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Discovery & Inspiration asks “What can we learn by talking to scholars about their research? What makes them so passionate about the subjects they study? What is it like to make a new discovery? To answer a confounding question?” For over 40 years the National Humanities Center has been a home away from home for scholars from around the world—historians and philosophers, scholars of literature and music and art and dozens of other fields. Join us as we sit down with scholars to discuss their work—to better understand the questions that intrigue and perplex them, the passion that drives them, and how their scholarship may change the ways we think about the world around us.

Discovery & Inspiration asks “What can we learn by talking to scholars about their research? What makes them so passionate about the subjects they study? What is it like to make a new discovery? To answer a confounding question?” For over 40 years the National Humanities Center has been a home away from home for scholars from around the world—historians and philosophers, scholars of literature and music and art and dozens of other fields. Join us as we sit down with scholars to discuss their work—to better understand the questions that intrigue and perplex them, the passion that drives them, and how their scholarship may change the ways we think about the world around us.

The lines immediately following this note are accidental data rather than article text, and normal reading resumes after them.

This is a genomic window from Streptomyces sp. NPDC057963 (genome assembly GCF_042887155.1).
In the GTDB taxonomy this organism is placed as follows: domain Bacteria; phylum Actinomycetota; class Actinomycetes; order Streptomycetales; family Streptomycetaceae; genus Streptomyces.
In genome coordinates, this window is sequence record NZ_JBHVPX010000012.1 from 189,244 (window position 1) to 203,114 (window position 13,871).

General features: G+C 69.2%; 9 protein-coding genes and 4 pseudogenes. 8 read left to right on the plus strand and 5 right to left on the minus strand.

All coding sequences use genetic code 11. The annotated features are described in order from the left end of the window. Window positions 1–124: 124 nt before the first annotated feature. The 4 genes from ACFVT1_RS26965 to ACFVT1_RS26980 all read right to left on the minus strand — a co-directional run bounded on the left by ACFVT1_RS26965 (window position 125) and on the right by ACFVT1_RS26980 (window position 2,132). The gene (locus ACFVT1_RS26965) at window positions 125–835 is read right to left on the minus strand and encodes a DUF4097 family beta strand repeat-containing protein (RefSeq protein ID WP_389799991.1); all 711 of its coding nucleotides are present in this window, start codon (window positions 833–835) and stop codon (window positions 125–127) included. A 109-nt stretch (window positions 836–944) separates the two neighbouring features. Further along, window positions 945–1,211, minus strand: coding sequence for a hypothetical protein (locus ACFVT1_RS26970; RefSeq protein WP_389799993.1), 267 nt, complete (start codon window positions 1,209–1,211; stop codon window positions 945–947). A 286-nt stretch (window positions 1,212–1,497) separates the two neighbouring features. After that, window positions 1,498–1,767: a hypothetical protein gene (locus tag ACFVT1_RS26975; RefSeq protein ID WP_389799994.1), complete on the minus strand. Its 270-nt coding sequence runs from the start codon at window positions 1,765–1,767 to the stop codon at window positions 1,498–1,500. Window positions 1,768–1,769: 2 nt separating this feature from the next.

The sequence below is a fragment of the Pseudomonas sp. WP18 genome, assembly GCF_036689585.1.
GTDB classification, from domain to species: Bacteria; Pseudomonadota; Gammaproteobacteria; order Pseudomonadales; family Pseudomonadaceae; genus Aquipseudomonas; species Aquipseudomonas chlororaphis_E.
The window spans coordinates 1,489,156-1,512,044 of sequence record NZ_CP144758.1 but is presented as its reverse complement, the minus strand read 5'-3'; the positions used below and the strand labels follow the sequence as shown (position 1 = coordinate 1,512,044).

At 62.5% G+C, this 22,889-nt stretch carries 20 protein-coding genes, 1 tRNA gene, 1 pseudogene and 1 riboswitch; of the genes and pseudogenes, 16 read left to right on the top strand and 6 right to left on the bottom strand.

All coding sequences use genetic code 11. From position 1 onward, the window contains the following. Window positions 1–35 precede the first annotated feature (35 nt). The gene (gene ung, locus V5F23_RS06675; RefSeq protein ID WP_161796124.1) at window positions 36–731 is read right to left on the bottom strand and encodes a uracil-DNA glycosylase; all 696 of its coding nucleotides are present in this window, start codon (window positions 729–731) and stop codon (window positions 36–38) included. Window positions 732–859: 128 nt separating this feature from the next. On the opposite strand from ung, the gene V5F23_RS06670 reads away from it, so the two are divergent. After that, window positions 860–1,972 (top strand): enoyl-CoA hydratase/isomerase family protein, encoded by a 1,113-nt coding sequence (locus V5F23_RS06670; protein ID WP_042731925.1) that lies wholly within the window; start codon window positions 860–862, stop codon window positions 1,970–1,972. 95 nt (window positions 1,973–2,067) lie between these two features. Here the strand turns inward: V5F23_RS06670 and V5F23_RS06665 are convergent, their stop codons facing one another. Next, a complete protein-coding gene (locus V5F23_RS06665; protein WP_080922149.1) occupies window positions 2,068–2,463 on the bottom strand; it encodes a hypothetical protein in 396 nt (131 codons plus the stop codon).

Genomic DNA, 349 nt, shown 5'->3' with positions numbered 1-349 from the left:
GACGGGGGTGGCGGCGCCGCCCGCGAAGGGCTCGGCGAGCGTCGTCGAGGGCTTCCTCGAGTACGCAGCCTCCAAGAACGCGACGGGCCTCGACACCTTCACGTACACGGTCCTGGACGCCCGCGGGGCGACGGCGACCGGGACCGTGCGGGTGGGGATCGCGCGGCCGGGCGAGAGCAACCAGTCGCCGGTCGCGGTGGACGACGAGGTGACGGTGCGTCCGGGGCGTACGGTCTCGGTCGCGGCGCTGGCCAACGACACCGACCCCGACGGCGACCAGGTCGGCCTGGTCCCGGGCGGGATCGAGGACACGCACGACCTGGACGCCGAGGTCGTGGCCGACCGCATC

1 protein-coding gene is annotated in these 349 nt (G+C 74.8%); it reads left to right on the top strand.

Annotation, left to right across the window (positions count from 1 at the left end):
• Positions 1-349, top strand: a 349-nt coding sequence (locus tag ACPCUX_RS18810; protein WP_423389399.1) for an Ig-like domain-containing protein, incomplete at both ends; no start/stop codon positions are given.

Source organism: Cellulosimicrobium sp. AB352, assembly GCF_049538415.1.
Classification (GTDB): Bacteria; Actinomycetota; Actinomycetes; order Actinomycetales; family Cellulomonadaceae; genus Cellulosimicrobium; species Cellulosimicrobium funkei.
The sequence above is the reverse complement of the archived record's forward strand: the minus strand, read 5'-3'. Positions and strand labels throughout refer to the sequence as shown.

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Location:

United States

Description:

Discovery & Inspiration asks “What can we learn by talking to scholars about their research? What makes them so passionate about the subjects they study? What is it like to make a new discovery? To answer a confounding question?” For over 40 years the National Humanities Center has been a home away from home for scholars from around the world—historians and philosophers, scholars of literature and music and art and dozens of other fields. Join us as we sit down with scholars to discuss their work—to better understand the questions that intrigue and perplex them, the passion that drives them, and how their scholarship may change the ways we think about the world around us.

Language:

English


Episodes

Joseph E. Taylor III, “Conservation Controversies: Public Lands in the American West”

8/26/2019
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Between 1891 and 1939 a substantial portion of the land area of states in the American West were set aside for management by the federal government. These so-called “public lands” have been a source of contention ever since, engendering conflict among an assortment of stakeholders looking to use the lands for a variety of purposes—from conservation and habitat protection to mining, grazing, and logging. NHC Fellow Joseph Taylor, professor of history at Simon Fraser University in British...

Duration:00:20:17